« Reply #2 on: August 21, 2018, 12:49:54 PM »
Rolnor makes an excellent point, perhaps check for the presence of the ethoxy benzyl derivative in the first reaction? I certainly think giving the other one a shot is a good idea. If you don't have DIEA on hand, TEA would probably work in a pinch.

Offline rolnor

  • Chemist
  • Sr. Member
  • *
  • Posts: 1948
  • Mole Snacks: +134/-10
Re: N - alkylation of piperidine with substituted benzyl chloride
« Reply #3 on: August 21, 2018, 03:23:02 PM »
The reason they use DIPEA is probably to avoid forming Q-salt.

Offline wildfyr

  • Global Moderator
  • Sr. Member
  • ***
  • Posts: 1721
  • Mole Snacks: +192/-10
Re: N - alkylation of piperidine with substituted benzyl chloride
« Reply #4 on: August 21, 2018, 10:44:42 PM »
Piperidine is a much better nucleophile than TEA. Cyclic amines have some unique properties vs the straight chain ones.

Offline clemi2310

  • Regular Member
  • ***
  • Posts: 33
  • Mole Snacks: +1/-0
Re: N - alkylation of piperidine with substituted benzyl chloride
« Reply #5 on: August 22, 2018, 03:51:57 AM »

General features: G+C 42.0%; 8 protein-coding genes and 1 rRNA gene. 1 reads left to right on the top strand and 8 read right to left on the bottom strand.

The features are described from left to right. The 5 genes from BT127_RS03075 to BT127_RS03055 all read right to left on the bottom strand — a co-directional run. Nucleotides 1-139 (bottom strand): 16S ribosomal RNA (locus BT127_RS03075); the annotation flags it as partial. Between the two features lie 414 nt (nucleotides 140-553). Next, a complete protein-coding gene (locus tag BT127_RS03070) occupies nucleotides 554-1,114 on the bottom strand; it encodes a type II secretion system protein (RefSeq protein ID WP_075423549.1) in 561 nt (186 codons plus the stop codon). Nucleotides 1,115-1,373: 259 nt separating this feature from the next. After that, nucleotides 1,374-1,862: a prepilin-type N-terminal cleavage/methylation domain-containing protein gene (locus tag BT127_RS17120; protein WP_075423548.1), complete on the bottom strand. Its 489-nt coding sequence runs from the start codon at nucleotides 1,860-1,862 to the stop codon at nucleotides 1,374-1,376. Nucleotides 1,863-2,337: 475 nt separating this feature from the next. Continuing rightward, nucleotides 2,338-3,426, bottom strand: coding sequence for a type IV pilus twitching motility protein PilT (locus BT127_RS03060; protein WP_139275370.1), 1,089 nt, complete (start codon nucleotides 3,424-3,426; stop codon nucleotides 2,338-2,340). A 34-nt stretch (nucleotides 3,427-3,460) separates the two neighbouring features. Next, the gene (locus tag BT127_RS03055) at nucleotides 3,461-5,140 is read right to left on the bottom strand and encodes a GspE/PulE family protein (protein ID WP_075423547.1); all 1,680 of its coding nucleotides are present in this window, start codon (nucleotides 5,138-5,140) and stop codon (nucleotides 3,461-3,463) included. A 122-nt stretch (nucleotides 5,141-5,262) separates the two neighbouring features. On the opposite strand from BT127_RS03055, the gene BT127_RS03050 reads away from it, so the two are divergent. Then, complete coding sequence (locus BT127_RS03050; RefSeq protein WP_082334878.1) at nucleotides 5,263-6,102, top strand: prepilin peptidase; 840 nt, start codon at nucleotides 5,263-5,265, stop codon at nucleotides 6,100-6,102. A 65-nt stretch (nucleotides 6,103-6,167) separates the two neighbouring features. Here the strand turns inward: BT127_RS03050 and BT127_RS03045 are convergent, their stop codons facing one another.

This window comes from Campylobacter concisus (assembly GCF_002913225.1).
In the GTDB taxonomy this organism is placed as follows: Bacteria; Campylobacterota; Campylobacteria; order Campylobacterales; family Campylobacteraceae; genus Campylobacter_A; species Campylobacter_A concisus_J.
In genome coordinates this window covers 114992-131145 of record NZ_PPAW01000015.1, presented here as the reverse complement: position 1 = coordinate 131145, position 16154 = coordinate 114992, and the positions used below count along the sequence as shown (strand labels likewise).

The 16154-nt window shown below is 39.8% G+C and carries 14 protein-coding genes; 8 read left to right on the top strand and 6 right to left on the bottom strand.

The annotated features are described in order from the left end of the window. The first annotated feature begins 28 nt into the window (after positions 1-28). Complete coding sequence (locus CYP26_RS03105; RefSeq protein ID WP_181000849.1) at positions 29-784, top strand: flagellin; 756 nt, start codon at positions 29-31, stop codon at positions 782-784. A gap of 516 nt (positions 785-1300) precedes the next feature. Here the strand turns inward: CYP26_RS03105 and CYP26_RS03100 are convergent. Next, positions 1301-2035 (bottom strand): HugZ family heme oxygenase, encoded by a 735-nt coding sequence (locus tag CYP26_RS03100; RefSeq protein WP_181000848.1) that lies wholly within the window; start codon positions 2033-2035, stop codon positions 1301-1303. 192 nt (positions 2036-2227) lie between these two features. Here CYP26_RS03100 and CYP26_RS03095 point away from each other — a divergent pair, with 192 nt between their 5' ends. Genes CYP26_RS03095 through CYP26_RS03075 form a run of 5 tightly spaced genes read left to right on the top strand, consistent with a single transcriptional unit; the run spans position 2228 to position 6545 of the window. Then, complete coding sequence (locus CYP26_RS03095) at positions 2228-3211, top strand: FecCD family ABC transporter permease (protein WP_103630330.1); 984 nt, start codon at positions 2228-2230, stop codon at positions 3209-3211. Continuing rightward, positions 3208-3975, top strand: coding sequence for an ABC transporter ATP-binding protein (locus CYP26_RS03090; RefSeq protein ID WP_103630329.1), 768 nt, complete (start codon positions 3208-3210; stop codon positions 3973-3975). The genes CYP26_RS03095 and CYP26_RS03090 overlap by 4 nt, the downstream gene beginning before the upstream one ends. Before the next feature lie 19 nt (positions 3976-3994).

thank you all for you answers.

So you mean p-methoxybenzyl chloride is even more reactive than  a benzyl chloride with a withdrawing group like, p-brombenzyl chloride ?

Because first conditions works with other kind of benzyl chloride (see file attached, even if yields are lower) and p-methoxybenzyl chloride is the only +M group

Indeed the second conditions work perfectly, I just wanted to find an explanation :)

Thank you !

Offline rolnor

  • Chemist
  • Sr. Member
  • *
  • Posts: 1948
  • Mole Snacks: +134/-10
Re: N - alkylation of piperidine with substituted benzyl chloride
« Reply #6 on: August 22, 2018, 07:48:27 AM »
You could get better yield with the DCM-method for the other examples also.

Offline Babcock_Hall

  • Chemist
  • Sr. Member
  • *
  • Posts: 5289
  • Mole Snacks: +303/-22
Re: N - alkylation of piperidine with substituted benzyl chloride
« Reply #7 on: August 23, 2018, 08:55:37 AM »
thank you all for you answers.

So you mean p-methoxybenzyl chloride is even more reactive than  a benzyl chloride with a withdrawing group like, p-brombenzyl chloride ?